Parks are now
toll free, at
ISLAND STATE PARK
For serenity and seclusion,
Caladesi Island State Park is ideal. Shore birds and sea turtles build
their nests undisturbed among the dunes. Gulf breezes ruffle the tresses
of auburn hairgrass. A beautiful island showcase, it
is one of the few remaining undeveloped barrier islands in the state.
The park is comprised of six islands
with a total of approximately 668 upland acres and more than2,500 acres
of surrounding mangroves and tidal flats and sea grass beds. Officials finalized
acquisition plans in 1968, then was opened to the public in 1972. Caladesi
Island was created in 1921 after a savage storm created Hurricane Pass and
separated it from what was then Hog Island. The origin of the name is uncertain,
however, it first appeared in print in the early '30's.
Along the edge of the Gulf of Mexico, sand dunes line the open beach. Only
the hardiest plants can survive there -- sea oats, beach morning glory and
sea purslane. Turtles and birds find it an ideal location for nesting areas.
The coastal strand is host to several species of grasses and trees such
as palmetto, hercules club and sea grape. Periodic storm tides cover the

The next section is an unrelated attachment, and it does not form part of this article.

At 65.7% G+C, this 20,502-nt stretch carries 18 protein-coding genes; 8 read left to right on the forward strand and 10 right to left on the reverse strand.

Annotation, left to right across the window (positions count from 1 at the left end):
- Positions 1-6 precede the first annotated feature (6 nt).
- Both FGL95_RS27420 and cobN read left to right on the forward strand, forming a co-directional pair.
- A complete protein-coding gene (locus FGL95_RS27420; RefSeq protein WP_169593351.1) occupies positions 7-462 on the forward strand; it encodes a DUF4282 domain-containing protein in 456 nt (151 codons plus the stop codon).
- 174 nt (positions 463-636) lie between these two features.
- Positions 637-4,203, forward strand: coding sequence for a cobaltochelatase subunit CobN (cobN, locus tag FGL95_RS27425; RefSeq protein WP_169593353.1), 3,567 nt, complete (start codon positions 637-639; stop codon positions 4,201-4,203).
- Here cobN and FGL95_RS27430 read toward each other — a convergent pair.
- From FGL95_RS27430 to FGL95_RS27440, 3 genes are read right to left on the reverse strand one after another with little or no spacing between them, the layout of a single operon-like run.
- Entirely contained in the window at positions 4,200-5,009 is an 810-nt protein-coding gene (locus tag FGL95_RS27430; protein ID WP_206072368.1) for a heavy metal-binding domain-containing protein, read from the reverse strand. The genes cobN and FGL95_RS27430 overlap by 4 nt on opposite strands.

area, limiting the plant community's diversity. Flood and fire are constant
threats; however, two species call the coastal strand home -- the burrowing
gopher tortoise and its occasional roommate, the Eastern diamondback rattlesnake.
Farther in is the maritime
hammock, which provides a more stable environment because of higher elevation
and a relatively closed canopy. Live oak, red bay, sabal palm and Southern
red cedar thrive here, protected from salt spray and increased water evaporation.
The "high ground" of Caladesi is free from floods except under
extreme storm conditions. Slash pines dominate the open canopy forest
that contains an understory of wax myrtle and palmetto. Park staff keep
growth under control with ecological burns during the lightning season,
providing maintenance while minimizing danger.
Mangrove forests prevail on Caladesi's
eastern coast. One of the few trees that thrives in salt water, there are
three species that shelter the island and nurture many of its animal residents.
Given time, the mangrove roots trap additional soil and actually add to
the island's size.
is permitted in the bayside
marina, but boaters must register before sundown.
Fishing, shelling and nature studies are ways to enjoy a visit to Caladesi.
Boaters can enjoy day use or overnight stays in the 108 slip bayside marina,
or in calm weather, anchor offshore. There is no camping on the island.
Picnic pavilions, bath houses
and a park concession provide additional amenities that make a visit to
Caladesi more enjoyable. Some facilities and activities are accessible to
the handicapped. Beach wheel chairs are available for visitors with physical
Ferry service is available from the mainland, weather permitting. The ferry
departs hourly. For additional ferry information call (727) 734-5263.
For more information on Caladesi
Island State Park, write to:
Caladesi Island State Park
c/o Honeymoon Island Administration
# 1 Causeway Blvd.
Dunedin, FL 34698
or call (727) 469-5918
or visit www.floridastateparks.org/caladesiisland/default.asp
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